I have spent the last couple weeks on the first Hello, Program project and thought it was time for a status update. In preparing to implement a project, I currently go through five steps in planning:
- Definition – Document what is my application trying to accomplish and, equally important, what is it not trying to accomplish.
- Previous work – Someone has already done what you are trying to do. Consider contributing to an existing project if something already comes close.
- Design & mockups – Choose a theme, both visually and functionally, then open up a paint program to get an idea of what the thing might look like.
- Implementation tasks – My task list is less about understanding what needs to be done and more about managing my time. Being able to visualize how much work is left does wonders for keeping me from spending an hour doing something that probably doesn’t really matter in the end.
- Future work – This is my parking lot for what to extend and possible next-steps. This lets me write these types of things down and get back to what I’m supposed to be focusing on.
Here they are for project #1: Who Goes First?.
The first project idea comes straight from my close friend and talented game designer, Matthew Moore. The pitch is to put a touch device (tablet/phone) in the middle of a table before a board game. Everyone touches the tablet and the application does some fancy randomization animation and picks who goes first. That’s it!
For this project I did searches for “who goes first”, “pick player”, and “random select”. I searched the web, Google Play, Windows Stores, and the iOS marketplaces and found five or six applications that try to accomplish the same thing, all of them ranging from tolerable to terrible. No where to go but up!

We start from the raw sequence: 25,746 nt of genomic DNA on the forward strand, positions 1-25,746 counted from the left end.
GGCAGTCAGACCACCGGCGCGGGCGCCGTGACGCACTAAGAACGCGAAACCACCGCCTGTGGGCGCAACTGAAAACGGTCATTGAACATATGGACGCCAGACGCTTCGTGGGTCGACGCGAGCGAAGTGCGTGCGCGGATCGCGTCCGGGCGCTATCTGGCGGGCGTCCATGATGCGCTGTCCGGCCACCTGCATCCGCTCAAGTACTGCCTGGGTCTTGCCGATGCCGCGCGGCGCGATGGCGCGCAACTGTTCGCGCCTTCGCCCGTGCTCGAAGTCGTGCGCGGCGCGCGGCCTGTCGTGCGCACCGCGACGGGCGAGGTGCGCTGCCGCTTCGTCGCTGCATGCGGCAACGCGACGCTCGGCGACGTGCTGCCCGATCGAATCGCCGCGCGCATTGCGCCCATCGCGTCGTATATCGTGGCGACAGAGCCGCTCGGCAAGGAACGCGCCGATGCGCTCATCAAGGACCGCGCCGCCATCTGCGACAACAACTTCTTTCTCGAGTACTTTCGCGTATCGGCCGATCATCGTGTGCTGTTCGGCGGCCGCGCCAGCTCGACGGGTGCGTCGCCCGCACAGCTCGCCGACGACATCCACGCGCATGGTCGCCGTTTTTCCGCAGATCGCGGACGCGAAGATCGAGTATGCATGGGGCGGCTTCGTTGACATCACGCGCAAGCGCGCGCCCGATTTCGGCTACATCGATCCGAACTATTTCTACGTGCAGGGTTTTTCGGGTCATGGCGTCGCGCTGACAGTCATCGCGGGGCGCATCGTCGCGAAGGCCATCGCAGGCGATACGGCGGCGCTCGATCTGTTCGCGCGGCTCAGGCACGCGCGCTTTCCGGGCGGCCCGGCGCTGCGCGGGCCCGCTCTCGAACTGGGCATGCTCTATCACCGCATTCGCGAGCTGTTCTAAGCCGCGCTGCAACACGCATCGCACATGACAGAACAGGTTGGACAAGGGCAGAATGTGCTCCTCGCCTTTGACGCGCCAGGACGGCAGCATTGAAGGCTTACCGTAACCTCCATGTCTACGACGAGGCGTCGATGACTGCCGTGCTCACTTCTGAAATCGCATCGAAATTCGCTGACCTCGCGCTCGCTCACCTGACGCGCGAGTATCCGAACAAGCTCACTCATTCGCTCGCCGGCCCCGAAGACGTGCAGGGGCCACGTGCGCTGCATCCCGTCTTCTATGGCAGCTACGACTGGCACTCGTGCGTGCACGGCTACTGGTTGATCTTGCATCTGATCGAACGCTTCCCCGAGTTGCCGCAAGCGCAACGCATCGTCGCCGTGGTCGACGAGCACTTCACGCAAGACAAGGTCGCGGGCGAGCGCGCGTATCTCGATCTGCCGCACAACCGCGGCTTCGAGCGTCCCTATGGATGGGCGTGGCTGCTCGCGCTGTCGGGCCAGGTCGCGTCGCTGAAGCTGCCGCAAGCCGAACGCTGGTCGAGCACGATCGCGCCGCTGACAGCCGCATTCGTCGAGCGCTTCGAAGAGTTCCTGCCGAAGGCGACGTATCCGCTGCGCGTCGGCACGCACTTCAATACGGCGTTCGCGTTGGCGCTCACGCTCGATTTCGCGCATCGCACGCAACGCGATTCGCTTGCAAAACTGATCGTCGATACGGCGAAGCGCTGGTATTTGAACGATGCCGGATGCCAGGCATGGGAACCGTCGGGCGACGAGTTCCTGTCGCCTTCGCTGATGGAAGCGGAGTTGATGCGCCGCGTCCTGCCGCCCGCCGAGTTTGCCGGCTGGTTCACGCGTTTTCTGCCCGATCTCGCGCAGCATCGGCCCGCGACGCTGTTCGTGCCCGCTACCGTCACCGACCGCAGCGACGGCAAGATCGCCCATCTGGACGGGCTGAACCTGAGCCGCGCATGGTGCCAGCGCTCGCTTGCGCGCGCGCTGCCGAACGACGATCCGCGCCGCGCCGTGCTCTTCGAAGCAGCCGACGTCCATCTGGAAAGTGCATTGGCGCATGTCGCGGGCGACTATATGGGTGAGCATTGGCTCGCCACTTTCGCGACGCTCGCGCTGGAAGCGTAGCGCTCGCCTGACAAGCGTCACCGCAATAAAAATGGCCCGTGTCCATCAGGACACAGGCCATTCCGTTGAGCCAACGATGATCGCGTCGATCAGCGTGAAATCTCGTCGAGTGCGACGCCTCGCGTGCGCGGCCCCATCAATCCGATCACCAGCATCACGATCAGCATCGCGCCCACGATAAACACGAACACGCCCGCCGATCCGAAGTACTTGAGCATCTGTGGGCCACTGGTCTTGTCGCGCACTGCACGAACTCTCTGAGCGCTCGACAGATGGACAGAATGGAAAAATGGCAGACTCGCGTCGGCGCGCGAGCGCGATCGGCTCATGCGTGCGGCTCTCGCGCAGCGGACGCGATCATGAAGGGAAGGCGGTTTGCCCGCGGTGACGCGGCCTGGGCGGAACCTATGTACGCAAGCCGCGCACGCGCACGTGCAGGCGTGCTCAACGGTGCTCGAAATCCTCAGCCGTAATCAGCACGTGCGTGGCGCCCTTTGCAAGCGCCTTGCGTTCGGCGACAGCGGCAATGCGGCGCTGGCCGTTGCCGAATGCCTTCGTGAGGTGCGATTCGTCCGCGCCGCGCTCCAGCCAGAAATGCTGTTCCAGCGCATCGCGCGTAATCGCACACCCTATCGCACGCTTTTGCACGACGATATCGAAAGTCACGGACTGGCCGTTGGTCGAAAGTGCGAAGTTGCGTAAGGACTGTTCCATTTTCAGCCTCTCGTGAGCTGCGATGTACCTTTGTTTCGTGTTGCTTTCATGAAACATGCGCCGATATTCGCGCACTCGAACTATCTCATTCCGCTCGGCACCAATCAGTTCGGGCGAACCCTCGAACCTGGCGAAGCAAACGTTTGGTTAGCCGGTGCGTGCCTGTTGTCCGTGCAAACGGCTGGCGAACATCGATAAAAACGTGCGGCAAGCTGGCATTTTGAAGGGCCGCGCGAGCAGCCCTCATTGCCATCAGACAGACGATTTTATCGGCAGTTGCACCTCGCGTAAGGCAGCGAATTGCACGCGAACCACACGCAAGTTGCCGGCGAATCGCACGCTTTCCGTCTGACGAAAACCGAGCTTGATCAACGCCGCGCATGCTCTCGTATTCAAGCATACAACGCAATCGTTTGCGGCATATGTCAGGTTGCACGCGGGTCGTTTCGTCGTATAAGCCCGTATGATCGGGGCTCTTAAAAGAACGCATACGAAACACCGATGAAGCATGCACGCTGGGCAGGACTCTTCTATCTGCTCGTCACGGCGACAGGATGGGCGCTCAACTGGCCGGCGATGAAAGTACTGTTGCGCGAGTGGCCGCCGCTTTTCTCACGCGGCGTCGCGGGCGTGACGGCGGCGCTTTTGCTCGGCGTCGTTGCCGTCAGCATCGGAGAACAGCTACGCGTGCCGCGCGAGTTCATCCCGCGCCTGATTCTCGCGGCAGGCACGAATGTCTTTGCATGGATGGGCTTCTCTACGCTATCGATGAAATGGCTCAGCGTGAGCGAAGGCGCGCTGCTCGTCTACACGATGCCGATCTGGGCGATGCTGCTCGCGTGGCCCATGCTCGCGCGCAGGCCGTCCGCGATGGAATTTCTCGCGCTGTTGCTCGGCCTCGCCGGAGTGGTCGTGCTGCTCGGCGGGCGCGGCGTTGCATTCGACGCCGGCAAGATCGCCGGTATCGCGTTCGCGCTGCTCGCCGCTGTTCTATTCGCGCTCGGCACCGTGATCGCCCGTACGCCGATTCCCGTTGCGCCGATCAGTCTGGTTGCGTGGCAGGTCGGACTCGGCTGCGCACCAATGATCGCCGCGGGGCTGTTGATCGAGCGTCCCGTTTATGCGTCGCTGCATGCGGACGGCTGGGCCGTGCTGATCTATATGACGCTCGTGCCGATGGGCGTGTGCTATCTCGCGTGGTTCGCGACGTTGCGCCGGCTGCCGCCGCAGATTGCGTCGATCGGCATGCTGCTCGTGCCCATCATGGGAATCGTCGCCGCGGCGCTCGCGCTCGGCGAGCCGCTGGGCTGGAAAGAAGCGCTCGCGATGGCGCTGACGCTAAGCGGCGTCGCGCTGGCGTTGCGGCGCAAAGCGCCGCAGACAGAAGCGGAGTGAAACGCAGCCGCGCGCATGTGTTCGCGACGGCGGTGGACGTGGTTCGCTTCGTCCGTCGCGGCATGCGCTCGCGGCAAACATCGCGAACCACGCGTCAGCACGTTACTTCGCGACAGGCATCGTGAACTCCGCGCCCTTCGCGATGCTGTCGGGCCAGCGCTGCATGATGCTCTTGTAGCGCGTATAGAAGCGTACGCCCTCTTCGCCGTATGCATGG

Designs and Mockups
For games and the entertainment applications, I find it insanely useful to define a theme and make sure everything you do can be related back to that theme. For Who Goes First, I chose a game show theme. I put together a few mockups to see if what I was thinking would translate to the screen.
I also include explicitly deciding on the tools and platforms as part of design to keep myself from jumping around in toolsets just because its fun to play with those things. For this project, I decided to use Construct2 for development and target HTML5, Windows 8, and whatever else I can convince it to export to (i.e. iOS, Android, …Blackberry? Really?).
Taking a page from agile development practices, I don’t go too far beyond a list in notepad or OneNote. Here is what my Who Goes First task list looks like today:
I have always found keeping the future work list invaluable. Again, I can write it down somewhere and then get back to what I should be doing.
You can see from the task list that I’m almost halfway through my implementation and each one seems to be taking an average of 1-2 hours. I should be able to have a usable something soon and I’ll see if I can figure out how to post HTML5 here.